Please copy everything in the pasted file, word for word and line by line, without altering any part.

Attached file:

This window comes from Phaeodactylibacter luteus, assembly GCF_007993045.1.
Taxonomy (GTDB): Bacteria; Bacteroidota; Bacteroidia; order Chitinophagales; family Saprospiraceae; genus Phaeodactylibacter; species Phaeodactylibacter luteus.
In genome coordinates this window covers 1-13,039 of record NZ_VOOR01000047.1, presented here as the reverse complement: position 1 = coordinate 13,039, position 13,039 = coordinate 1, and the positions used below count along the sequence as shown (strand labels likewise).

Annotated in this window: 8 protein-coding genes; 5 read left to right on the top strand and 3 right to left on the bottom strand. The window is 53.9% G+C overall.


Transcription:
This window comes from Phaeodactylibacter luteus, assembly GCF_007993045.1.
Taxonomy (GTDB): Bacteria; Bacteroidota; Bacteroidia; order Chitinophagales; family Saprospiraceae; genus Phaeodactylibacter; species Phaeodactylibacter luteus.
In genome coordinates this window covers 1-13,039 of record NZ_VOOR01000047.1, presented here as the reverse complement: position 1 = coordinate 13,039, position 13,039 = coordinate 1, and the positions used below count along the sequence as shown (strand labels likewise).

Annotated in this window: 8 protein-coding genes; 5 read left to right on the top strand and 3 right to left on the bottom strand. The window is 53.9% G+C overall.